Time Delay Relay to Permanently Open

Discussion in 'The Projects Forum' started by markmain, Dec 28, 2008.

  1. markmain

    Thread Starter Member

    Dec 28, 2008
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    I'm trying to make a circuit that will start a timer for 4 minutes (approximately) when it receives a positive input signal of 5VDC to 9VDC; the timer will stop and reset if the input signal drops at any time during that period.
    If the constant 4 minute limit is reached (which means one of my sensors is probably broken) then it will permanently keep a different line (which also uses 5VDC to 9VDC/10mA) in a permanently open state from what was originally a closed state at startup, and it will permanently power a buzzer (5VDC to 9VDC/7mA).
    I need this to be a small simple and dependable circuit that will run for years to come. Any help is appreciated, especially a diagram.
    Thank you for your help.
     
  2. markmain

    Thread Starter Member

    Dec 28, 2008
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    As I re-read my note I realized that I should mention why I need it to handle 5VDC to 9VDC; I plan to build 3 of these for 3 separate projects. The first project has a 5VDC transformer, the second project has a 9VDC transformer, and the last one has a 6VDC transformer.

    And so, the voltage will be constant for each project, and that will certainly make things simpler.

    I've been searching around and can't quite figure out a simple way to do this. Thanks again for help.
     
  3. KMoffett

    AAC Fanatic!

    Dec 19, 2007
    2,574
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    markmain,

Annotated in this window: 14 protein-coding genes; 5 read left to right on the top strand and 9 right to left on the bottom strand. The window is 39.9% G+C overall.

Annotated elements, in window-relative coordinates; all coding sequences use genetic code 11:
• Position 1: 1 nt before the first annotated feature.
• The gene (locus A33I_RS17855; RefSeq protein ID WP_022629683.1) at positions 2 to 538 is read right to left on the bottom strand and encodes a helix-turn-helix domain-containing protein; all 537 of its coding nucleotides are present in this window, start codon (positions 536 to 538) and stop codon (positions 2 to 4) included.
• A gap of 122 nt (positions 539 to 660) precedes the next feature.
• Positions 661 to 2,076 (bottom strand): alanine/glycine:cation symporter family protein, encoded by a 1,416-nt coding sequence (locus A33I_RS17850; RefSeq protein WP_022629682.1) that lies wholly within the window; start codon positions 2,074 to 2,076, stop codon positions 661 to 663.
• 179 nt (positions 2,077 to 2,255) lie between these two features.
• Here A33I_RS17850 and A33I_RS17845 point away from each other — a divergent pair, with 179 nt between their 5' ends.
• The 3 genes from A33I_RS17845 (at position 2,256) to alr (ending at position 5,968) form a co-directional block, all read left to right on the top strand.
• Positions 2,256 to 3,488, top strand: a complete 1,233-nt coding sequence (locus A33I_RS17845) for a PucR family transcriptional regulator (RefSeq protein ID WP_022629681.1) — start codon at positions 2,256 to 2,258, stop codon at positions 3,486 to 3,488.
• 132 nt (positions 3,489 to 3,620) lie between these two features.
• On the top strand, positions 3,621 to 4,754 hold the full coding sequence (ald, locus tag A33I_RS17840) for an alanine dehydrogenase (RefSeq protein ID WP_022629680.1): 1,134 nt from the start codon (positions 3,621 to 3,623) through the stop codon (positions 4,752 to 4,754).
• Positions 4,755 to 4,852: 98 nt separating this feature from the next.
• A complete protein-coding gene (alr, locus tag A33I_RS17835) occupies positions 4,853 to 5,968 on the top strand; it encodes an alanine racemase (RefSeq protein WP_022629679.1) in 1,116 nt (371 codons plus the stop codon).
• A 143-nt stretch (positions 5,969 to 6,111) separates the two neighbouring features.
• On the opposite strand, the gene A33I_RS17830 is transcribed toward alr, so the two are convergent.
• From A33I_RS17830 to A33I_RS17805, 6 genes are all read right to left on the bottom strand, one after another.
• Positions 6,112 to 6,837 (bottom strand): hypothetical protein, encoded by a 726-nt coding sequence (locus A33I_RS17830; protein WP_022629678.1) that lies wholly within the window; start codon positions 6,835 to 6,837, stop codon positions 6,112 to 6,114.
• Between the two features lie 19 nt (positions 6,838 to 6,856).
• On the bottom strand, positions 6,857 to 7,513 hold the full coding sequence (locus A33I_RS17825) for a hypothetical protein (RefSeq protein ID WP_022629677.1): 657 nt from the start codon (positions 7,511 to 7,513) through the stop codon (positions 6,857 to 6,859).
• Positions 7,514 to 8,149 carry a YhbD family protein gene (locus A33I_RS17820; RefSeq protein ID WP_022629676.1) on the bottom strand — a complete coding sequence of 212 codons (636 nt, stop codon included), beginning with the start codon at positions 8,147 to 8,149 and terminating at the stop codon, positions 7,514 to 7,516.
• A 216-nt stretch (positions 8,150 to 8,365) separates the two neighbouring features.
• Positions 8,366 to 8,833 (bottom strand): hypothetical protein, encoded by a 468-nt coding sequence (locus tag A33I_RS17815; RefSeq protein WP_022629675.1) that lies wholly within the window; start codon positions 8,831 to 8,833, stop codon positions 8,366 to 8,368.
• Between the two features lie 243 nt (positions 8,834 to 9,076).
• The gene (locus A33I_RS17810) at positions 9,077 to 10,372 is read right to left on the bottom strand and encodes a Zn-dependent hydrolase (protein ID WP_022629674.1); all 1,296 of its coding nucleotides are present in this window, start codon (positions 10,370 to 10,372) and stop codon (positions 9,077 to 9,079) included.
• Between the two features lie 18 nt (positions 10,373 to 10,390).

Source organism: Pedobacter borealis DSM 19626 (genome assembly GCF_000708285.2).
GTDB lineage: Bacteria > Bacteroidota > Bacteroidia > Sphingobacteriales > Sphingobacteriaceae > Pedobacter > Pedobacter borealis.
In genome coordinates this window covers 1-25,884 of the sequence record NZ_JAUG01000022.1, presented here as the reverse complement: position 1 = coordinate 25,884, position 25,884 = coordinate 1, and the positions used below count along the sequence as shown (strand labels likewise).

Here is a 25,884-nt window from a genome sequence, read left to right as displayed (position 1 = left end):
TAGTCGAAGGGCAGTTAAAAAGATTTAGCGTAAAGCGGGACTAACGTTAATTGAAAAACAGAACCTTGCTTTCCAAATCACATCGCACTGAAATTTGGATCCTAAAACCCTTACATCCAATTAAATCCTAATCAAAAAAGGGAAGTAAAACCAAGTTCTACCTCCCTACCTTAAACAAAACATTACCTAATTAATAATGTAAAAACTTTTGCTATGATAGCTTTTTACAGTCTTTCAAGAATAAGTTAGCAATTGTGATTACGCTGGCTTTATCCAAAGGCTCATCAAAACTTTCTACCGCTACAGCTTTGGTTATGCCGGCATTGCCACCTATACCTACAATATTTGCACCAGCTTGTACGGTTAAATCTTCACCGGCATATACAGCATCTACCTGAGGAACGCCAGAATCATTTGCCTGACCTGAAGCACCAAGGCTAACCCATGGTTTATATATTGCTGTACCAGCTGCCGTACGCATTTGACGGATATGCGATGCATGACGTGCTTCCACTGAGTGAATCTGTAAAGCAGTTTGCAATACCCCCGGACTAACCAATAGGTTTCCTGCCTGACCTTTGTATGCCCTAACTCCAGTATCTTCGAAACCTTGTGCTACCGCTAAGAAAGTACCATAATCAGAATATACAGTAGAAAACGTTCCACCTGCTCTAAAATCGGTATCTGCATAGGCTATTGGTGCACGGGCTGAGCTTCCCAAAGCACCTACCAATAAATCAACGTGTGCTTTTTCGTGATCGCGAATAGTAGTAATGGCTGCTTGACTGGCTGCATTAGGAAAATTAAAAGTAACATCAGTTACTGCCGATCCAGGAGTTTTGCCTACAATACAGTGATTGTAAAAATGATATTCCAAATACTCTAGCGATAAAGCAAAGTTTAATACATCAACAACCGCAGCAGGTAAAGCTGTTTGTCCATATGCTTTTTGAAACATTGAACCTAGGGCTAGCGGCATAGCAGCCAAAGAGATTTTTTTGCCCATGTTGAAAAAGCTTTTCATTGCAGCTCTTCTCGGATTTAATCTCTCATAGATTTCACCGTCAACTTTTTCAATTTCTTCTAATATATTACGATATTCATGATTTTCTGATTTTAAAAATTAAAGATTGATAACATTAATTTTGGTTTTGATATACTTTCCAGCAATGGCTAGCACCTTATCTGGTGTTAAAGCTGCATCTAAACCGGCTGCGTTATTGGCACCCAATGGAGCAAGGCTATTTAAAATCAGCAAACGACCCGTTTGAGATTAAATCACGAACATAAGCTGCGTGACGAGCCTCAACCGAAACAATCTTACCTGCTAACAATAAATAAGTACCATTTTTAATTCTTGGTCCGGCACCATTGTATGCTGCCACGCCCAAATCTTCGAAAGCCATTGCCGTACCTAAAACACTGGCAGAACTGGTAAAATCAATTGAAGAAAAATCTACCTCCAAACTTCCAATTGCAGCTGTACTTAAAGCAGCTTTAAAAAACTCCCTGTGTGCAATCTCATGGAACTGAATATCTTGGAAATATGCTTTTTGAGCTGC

This is a circuit that should work for you. The timing is pretty much independent of supply voltage. R6 is not needed for the 5v or 6V supply. R6 should be equal to 4V/(Ibuzzer+Irelay) for the 9V supply.

    Ken
     
  4. markmain

    Thread Starter Member

    Dec 28, 2008
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    Wow, thank you for the schematic. I've been working a lot on this and so this will really help. Thank you.

    I understand all of what you have in it except for one thing that I want to confirm: I assume that pins 10 & 11 on the CD4001 are unused; if this is not true please let me know (e.g. they are hooked up to the source)
     
  5. KMoffett

    AAC Fanatic!

    Dec 19, 2007
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    Pins 10 & 11 are outputs and should be left unconnected to anything
    I was surprised that no one else had jumped in on your request by now.

    Ken
     
  6. markmain

    Thread Starter Member

    Dec 28, 2008
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    One other question about R6.

    My buzzer is a MSR516NPR from Mallory Sonalert Products; it's suppose to handle anything from 5 to 16VDC.

    Do I still need the resistor R6?

    If so, I assume you are saying that I divide 4V by the total ohms of the buzzer plus the relay... correct?

    My relay is a Crydom LC241 (Normally Open relay), input is 15mA@5VDC 300 Ohms; and the buzzer didn't show ohms, but the graph (on their specs) looks like 7mA @ 9VDC, and 2mA @5VDC and slightly more than 3mA @6VDC... and that confused me since I was expecting Ohms Law to work; using V=IR I get 1286 Ohms for the 9VDC, 2000 for the 6VDC and 2500 for the 5VDC. I'm new, learning, and confused on that point.

    If you can clarifiy what I need to do for resistance, that would be a great help, I don't want to fry the part buzzer since it cost about $8.

    Thanks again and Happy New Year!
     
  7. KMoffett

    AAC Fanatic!

    Dec 19, 2007
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    Auck! I lost my schematic! Oh, well:

    For the 9vdc version, connect the Sonalert (+) to the left side of R6, and make R6 approximately equal to the the relay's coil resistance...270 is a standard value and close enough. For the 5v/6vdc version, just eliminate (short out) R6.